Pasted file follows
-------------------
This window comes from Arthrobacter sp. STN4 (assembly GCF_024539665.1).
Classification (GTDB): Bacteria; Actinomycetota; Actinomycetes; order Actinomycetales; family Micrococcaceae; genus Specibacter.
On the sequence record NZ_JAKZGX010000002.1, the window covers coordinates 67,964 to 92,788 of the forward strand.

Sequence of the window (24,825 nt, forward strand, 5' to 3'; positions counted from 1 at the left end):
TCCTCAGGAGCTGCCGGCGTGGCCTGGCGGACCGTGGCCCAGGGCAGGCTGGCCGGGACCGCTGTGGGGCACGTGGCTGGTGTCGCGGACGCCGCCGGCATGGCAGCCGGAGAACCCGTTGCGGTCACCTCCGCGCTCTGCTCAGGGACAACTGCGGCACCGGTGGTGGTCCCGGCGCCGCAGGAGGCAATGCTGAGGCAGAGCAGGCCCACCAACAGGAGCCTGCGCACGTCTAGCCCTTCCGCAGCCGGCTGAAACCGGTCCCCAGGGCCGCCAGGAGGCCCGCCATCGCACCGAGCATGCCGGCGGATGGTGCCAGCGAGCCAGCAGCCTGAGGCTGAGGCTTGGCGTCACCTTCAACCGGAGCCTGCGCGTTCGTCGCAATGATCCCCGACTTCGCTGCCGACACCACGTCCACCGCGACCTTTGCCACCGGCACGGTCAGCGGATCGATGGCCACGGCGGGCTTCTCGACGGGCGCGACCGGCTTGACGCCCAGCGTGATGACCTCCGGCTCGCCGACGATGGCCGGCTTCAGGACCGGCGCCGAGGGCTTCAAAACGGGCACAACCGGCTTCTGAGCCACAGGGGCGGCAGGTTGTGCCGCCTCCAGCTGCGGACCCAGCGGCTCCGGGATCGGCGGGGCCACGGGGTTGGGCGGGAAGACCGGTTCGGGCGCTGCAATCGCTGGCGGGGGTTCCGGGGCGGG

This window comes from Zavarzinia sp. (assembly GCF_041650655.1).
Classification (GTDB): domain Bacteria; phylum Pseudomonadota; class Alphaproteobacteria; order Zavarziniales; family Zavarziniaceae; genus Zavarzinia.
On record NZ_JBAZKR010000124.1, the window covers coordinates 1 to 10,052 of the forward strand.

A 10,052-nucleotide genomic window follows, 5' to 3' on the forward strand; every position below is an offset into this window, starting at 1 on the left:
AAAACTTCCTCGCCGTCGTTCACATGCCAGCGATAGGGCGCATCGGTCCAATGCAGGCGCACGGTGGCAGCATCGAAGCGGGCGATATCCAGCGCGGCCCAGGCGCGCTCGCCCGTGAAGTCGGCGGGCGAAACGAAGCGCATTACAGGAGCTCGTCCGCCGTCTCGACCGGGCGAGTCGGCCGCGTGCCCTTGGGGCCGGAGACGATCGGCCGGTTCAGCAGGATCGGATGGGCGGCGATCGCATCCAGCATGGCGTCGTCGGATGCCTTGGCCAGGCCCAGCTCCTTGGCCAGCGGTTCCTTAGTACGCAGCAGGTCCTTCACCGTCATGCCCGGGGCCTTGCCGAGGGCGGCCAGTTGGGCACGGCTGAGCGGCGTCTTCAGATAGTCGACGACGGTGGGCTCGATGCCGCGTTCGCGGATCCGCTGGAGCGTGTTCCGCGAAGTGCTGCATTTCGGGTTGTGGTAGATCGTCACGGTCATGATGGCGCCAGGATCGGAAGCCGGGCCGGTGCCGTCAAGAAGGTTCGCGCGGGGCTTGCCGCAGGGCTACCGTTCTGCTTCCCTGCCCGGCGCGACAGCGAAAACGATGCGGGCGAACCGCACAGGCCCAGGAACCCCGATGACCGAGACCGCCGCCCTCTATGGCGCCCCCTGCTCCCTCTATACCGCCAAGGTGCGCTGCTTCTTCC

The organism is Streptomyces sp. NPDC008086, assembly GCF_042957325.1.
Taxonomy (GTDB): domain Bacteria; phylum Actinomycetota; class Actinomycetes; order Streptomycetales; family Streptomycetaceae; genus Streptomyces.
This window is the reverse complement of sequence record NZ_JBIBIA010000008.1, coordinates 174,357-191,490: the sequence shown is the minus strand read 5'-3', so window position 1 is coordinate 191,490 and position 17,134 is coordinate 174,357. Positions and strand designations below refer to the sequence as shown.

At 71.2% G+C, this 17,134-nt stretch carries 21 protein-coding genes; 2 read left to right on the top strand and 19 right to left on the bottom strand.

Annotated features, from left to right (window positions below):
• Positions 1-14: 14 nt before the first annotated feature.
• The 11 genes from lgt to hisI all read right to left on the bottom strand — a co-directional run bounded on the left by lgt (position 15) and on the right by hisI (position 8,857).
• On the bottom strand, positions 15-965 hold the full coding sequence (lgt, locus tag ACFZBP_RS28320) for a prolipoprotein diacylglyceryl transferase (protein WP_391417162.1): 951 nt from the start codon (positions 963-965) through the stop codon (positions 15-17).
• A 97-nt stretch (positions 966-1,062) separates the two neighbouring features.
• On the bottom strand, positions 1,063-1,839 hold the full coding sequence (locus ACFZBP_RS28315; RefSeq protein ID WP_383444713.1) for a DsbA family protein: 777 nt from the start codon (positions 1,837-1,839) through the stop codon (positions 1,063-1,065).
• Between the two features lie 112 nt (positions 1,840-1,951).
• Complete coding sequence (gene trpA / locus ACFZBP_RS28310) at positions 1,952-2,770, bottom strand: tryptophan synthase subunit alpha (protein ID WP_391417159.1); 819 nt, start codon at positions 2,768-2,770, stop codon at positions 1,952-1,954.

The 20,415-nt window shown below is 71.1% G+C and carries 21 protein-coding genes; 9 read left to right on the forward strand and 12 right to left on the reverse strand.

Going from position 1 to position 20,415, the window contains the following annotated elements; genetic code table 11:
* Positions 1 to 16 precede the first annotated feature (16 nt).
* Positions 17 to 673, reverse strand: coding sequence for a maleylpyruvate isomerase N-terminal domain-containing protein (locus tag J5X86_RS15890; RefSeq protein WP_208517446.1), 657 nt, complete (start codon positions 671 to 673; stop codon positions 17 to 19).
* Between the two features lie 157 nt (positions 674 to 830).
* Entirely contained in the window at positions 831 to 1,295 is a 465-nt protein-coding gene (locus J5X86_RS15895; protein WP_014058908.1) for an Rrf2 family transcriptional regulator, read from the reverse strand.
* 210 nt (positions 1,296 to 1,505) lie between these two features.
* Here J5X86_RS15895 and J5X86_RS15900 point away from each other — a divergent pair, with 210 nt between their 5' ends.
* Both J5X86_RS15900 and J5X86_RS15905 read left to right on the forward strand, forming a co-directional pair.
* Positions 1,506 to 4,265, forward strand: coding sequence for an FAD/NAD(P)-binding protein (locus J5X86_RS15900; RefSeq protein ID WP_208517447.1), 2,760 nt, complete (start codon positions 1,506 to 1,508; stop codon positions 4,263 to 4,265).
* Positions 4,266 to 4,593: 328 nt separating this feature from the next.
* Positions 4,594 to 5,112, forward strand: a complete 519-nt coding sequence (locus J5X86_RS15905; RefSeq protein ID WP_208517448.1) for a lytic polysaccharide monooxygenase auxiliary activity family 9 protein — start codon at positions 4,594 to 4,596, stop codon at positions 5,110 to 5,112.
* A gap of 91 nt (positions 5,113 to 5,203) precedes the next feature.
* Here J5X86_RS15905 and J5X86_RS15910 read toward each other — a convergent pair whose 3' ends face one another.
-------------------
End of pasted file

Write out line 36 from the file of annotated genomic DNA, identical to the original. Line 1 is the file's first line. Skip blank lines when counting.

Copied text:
* Here J5X86_RS15905 and J5X86_RS15910 read toward each other — a convergent pair whose 3' ends face one another.